From “Letts’s Illustrated Household Magazine, A Complete Encyclopedia of Domestic Requirements” 1884, London.

N the treatment of a subject, the operation of which pervades the whole system of social ethics, it is difficult, almost impossible, to prescribe a strict code of rules which shall be applicable to every occasion that may present itself, because, in the natural course of all things, circumstances must govern cases. Yet, as a general rule, good judgment may be shown in the avoidance of errors—errors so marked that there can be no difference of opinion about them. With this view then, we shall, in offering suggestions for observance in connection with the accepted rules of etiquette, supplement those observations by pointing out the mistakes that are often made—thus removing the corn from the husks; for, in promulgating a code of laws intended to bind the more refined and educated classes together, and to establish a good general understanding amongst them, it is important not only to know what to do, and how to do it, but also what not to do, and how not to do it.


a practice which principally devolves on the mistress of the house, who should leave cards on behalf of herself and her husband; it is not etiquette, however, to include bachelor friends, for whom the husband alone leaves his card. Bachelors, however, are expected to leave their cards for both husband and wife, on hearing that they have arrived either at their town house or their country seat.

Continue reading “Minding Your Victorian Manners: Leaving Calling Cards, Making Introductions, and Seating Your Dinner Guests”

Valentine’s Day Edition: The Language of Flowers, How to Write a Victorian Love Letter, and Parasol Flirtations

Once again, I am excerpting from what is becoming my favorite book, The Mystery of Love, Courtship and Marriage Explained, 1890. Using my Photoshop skills, I merged a passage about the language of flowers with a floral graphic from Cassell’s Family Magazine, 1885 . I hope you will enjoy this special Valentine’s Day present from me to you. 


Continue reading “Valentine’s Day Edition: The Language of Flowers, How to Write a Victorian Love Letter, and Parasol Flirtations”

The Mystery of Love, Courtship and Marriage Explained — How to Write Victorian Love Letters

So, you sit with a pen in your hand and a blank Valentine’s Day card before you.  But you just can’t think of those special words to express your true feelings for your beloved. Have no fear, The Mystery of Love, Courtship and Marriage Explained, 189o has come to your rescue. This book is filled with great advice and sample letters just for you and your special circumstances.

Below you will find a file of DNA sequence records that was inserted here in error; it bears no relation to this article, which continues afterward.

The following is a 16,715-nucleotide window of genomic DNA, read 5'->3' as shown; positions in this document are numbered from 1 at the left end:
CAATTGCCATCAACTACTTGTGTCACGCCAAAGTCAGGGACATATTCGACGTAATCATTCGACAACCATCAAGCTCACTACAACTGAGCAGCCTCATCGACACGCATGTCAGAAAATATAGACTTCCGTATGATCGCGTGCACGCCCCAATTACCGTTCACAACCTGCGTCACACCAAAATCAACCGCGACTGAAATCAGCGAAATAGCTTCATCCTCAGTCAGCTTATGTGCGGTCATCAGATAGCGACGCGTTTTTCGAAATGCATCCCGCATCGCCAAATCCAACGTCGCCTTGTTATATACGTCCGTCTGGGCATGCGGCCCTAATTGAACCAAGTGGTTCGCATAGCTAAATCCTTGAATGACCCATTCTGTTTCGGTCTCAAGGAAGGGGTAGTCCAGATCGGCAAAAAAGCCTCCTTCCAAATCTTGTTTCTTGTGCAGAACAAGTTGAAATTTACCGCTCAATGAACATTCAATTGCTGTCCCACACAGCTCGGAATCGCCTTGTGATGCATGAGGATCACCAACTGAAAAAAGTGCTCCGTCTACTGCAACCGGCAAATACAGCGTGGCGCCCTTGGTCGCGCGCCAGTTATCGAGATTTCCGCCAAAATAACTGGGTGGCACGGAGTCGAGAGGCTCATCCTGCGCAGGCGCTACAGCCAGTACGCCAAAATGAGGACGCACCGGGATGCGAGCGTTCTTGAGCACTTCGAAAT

Let’s get started:

Love Letters: It is almost impossible to lay down rules for writing a love letter. Some young gentlemen make themselves very ridiculous with their pens. They overdo the thing. After you are engaged to be married, it is best not to be too sweet upon your sweetheart, or she may become disgusted. Before engagement, she will perhaps bear a little soft-solder or highfalutin, if not laid on too thick. But not put too many adjectives in your letters, and as a general rule avoid the repetition of endearing terms. One dose of adulation is quite sufficient to give at one time. If your sweetheart is a sensible girl, she will make wry faces even at that. The generality of the sex, however, love to be loved, and how are they to know the fact that they are loved unless they are told? To write a sensible love letter requires more talent than to solve, with your pen, a profound problem in philosophy. Lovers must not then expect much from each other’s epistles. As the object of this little treatise is to aid young men in their courtships, we will give a few specimens of letters that may be written to bring about an understanding between would-be contracting parties. Also forms of answers to the same where young ladies desire to return their autographs:

The following letter may be written by a young man who has shown a partiality for the society of a lady, but who has not had the courage to tell her that “he adores her.” If she accepts him under such circumstances, she will consider herself as good as engaged to be married.

Tuesday Afternoon.

Dear Miss Thorne:

I hope you will forgive me for presuming to write to you without permission, for I assure you it is with reluctance I take up my pen, But I feel that I must reveal to you my feelings and my hopes. Trusting that my attentions have, in a measure, prepared you for a demonstration of some kind as regards the future, I now throw myself at your feet, and ask your love! If I know my own heart, it has an unalterable affection for you. Can you, and will you respond to it? I will be with you this evening, when I hope to be greeted with loving smiles of approval. Adieu till then,

H. Seymour.

Continue reading “The Mystery of Love, Courtship and Marriage Explained — How to Write Victorian Love Letters”